President Obama yesterday spoke to two conference calls of religious leaders—one organized by the Religious Action Center of Reform Judaism and featuring rabbis from all three major movements; the other an interfaith call including clergy and lay leaders—seeking their help in selling the need for health-care reform. With no end in sight to the nationwide debate over the need for and nature of health care reform, we decided to call in an expert witness: Maimonides. The medieval philosopher and rabbi was also a physician and commentator on medical ethics whose outlook was shaped by both the Greek tradition of Hippocrates and Galen and Jewish teachings on medicine found in the Talmud. Maimonides himself wasn’t available for an interview—he has been dead since 1204—so instead we spoke to Sherwin Nuland, a doctor, Yale professor, and the author of multiple books on health and medicine including Maimonides, a biography from Nextbook/Schocken Press.
What kind of role would Maimonides have played if he were here today—would he be a practicing physician? A policymaker? A bioethicist?
I like to think that every physician is in his soul a bioethicist. But there’s no doubt in my mind that Maimonides would want to be thought of as a bedside physician who used the ethical principles both from Hippocrates and from Judaic beliefs taken from the Torah and Talmud. In addition, as the leading physician of his time, he would have been called upon by government to make his thoughts about health care known to the government.
And what were those thoughts?
Anyone who is ill has not only the right but the obligation to seek medical care. It’s very applicable to the current debate about health care. Maimonides is saying that universal health care is an absolute necessity. Healing is not only urged, it’s obligatory, not only on the part of the patient but on the part of the physician. Each doctor is obliged to treat any patient who comes to him for treatment, he’s not allowed to shuffle him off to another doctor. The doctor, as he saw it, was an agent of God, and providing people with health care was a way of finding God and a way of leading people to the moral life. Had Maimonides been living in our time, we would have had universal health care decades ago, probably during the Truman administration, when it was first proposed. The medical associations, at that point, stood in the way of universal health care, and he not only would not have stood in the way, he would truly have been one of its strongest supporters.
There’s been debate over Judaism’s take on universal coverage: some see the Torah and Talmud as insisting that society take care of the sick, while others put more emphasis on people’s individual responsibility to take care of themselves. Where did Maimonides fall on issues of collective versus individual responsibility?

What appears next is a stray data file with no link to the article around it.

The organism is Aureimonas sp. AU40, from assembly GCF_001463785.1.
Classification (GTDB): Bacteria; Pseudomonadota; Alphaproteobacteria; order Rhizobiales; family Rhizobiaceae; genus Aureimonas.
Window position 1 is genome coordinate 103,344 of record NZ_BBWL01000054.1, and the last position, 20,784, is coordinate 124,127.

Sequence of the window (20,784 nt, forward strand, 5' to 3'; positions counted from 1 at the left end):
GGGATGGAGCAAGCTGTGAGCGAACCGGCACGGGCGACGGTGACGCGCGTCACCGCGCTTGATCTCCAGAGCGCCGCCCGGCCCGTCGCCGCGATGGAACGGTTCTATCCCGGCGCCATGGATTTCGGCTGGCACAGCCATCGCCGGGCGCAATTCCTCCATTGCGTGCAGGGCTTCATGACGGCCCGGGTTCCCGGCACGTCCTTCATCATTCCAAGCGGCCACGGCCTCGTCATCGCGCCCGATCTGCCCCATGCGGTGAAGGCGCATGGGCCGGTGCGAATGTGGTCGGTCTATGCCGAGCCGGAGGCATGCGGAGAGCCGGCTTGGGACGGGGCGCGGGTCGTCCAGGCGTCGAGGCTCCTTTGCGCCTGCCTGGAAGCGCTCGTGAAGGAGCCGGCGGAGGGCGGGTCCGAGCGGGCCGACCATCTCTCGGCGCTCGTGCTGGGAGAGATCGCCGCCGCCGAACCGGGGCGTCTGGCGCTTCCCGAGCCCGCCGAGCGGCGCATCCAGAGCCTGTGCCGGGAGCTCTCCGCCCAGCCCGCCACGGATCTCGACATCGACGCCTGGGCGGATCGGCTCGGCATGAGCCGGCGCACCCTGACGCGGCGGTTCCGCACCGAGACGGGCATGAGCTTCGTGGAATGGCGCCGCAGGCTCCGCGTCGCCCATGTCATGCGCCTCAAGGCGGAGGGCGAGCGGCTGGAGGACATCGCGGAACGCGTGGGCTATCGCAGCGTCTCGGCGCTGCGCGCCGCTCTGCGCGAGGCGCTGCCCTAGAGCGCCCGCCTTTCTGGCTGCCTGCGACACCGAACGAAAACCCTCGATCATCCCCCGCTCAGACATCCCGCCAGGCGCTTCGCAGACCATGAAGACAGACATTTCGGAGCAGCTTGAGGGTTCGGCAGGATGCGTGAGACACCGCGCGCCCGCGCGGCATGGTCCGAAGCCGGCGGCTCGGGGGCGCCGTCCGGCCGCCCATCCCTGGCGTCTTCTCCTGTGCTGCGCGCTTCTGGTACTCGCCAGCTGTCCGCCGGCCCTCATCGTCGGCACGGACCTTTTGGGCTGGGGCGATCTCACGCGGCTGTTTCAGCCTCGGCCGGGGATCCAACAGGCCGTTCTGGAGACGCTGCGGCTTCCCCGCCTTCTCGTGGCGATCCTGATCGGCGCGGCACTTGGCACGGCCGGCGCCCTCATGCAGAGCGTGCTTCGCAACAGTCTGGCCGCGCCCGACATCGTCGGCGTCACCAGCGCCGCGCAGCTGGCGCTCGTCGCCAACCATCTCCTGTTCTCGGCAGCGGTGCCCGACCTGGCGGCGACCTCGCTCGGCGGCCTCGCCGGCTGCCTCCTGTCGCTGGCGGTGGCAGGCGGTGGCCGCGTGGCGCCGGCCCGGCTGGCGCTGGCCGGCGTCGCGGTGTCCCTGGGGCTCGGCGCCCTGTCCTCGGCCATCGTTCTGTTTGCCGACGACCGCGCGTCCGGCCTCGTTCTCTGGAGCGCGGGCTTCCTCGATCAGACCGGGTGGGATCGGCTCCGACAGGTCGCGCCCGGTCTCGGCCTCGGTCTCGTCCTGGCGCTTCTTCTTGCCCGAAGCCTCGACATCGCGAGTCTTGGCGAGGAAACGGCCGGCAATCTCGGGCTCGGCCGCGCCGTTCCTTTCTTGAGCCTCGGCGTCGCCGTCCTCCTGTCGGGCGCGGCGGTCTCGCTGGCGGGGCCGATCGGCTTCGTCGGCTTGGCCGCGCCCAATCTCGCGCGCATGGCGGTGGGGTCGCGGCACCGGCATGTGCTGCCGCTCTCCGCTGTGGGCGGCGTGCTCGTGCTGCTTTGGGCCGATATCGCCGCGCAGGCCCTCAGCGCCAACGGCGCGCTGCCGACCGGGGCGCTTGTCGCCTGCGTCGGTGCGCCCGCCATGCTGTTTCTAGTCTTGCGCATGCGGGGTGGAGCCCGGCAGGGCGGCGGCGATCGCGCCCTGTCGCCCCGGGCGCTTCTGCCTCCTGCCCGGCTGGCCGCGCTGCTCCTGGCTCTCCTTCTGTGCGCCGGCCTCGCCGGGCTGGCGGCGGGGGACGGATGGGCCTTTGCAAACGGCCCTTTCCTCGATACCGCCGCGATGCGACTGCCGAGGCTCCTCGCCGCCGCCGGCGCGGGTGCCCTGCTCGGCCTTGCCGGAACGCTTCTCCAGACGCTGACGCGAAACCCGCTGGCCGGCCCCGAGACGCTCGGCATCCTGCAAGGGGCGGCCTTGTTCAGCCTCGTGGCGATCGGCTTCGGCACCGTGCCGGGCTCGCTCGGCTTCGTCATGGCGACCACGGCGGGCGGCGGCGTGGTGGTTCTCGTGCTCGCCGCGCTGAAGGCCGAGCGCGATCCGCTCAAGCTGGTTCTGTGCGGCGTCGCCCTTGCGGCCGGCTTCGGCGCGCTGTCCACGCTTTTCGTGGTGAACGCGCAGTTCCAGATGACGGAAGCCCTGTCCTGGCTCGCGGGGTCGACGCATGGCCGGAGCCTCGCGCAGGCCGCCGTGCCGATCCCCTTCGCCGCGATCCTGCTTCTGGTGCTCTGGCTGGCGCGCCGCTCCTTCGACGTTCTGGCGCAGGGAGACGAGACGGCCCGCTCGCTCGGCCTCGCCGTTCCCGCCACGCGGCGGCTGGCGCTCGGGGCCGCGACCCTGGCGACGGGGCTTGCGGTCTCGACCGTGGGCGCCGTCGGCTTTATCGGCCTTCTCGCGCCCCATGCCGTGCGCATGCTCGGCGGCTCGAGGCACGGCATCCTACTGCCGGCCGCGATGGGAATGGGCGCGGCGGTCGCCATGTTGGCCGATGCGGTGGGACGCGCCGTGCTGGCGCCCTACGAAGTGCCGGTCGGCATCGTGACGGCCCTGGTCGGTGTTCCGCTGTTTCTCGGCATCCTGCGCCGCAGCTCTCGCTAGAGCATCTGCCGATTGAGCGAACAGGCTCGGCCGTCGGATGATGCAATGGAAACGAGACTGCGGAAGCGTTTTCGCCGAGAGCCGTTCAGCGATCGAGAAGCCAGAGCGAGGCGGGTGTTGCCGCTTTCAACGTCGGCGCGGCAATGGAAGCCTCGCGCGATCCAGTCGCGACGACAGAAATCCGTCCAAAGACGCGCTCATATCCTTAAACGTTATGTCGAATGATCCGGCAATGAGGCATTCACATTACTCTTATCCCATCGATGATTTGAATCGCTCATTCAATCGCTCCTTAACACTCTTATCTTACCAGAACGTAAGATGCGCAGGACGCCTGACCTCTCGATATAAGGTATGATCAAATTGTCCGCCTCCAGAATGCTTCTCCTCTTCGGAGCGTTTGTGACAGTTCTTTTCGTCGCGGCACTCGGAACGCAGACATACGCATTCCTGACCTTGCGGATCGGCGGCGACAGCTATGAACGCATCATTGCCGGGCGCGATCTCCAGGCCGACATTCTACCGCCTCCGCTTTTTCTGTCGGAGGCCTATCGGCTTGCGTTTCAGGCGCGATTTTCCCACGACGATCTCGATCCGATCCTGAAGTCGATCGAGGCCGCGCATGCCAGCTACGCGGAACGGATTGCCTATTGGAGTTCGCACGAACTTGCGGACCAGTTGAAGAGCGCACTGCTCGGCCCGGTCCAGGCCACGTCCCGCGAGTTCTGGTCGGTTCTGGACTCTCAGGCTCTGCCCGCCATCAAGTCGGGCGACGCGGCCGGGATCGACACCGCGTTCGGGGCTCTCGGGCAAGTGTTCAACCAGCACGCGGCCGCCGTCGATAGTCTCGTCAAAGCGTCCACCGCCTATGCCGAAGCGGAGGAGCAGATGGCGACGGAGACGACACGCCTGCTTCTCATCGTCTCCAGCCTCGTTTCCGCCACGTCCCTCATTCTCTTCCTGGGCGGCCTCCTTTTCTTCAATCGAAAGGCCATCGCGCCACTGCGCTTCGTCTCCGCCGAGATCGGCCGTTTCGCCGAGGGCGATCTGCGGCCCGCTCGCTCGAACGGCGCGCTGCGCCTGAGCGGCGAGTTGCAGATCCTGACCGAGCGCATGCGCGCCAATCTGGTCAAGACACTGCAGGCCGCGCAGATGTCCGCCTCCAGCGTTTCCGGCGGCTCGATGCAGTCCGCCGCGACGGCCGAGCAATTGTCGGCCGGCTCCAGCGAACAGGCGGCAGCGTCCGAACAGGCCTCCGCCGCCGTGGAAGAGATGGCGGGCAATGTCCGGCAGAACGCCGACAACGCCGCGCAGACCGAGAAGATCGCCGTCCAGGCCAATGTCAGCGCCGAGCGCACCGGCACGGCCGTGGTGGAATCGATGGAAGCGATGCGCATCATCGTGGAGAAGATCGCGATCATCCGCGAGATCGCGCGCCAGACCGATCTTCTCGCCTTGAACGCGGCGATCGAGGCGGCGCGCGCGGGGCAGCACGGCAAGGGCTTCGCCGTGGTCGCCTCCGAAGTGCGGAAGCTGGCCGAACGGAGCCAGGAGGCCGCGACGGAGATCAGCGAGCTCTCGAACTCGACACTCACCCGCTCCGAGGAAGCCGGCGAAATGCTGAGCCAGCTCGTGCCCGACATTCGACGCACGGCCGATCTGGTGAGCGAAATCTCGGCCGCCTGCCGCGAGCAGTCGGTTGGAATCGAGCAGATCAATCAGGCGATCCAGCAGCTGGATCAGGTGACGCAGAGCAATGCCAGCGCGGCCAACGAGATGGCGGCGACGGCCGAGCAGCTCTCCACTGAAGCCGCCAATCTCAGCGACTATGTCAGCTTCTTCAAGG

He would fall on both sides. You are sinning if you don’t take care of your body. We keep hearing about preventive care, and he agreed that living a life that is physically healthy is an obligation, but also that the doctor is obliged to provide care to anyone who needs it. Maimonides conducted his practice irrespective of social status. He treated the courtiers in Saladin’s court; I’m assuming he was on a retainer for that. And then he went home, I think his home was about two hours away, and he treated anyone who came to see him.
Is there anything that indicates whether, within the spectrum of universal health care, he would have been inclined toward a public option?
We can’t say that. He would have been in favor of anything that assured a totality of care for the populace. When he was treating Saladin’s people, he was a physician on salary working for the state who also had his own private practice. He would be in favor of anything that absolutely assured that everybody got care and got the same level of care. He was the leading physician of the Arabic world, and he was treating anyone who came to him the same way he treated the vizier’s family.
The notion that the administration’s health care plan would establish government-run “death panels,” though discredited, has, nonetheless, reframed the debate for some voters as a question of who should be able to determine when a person dies. What was Maimonides’s opinion about how much say individuals, or their families or doctors—humans in general—should have in how they want to die?
It would have been forbidden for a doctor to end a person’s life in Maimonides’s way of thinking, in terms of both Hippocratic ethics and Jewish ethics. He believed that nature was determined in a general way by God, and nature must be allowed to take its course. He would not have believed in some of the unnecessary courses of action we take to keep a person alive on a respirator for no good reason; he would have considered those unnecessary invasions of god’s will. This derives both from the Hippocrates—do no harm—and from the Ten Commandments—you can’t kill anybody. It’s as Jewish as can be.
Marissa Brostoff, a doctoral student in English at the CUNY Graduate Center, is a former staff writer at Tablet and the Forward.
Ari M. Brostoff is Culture Editor at Jewish Currents.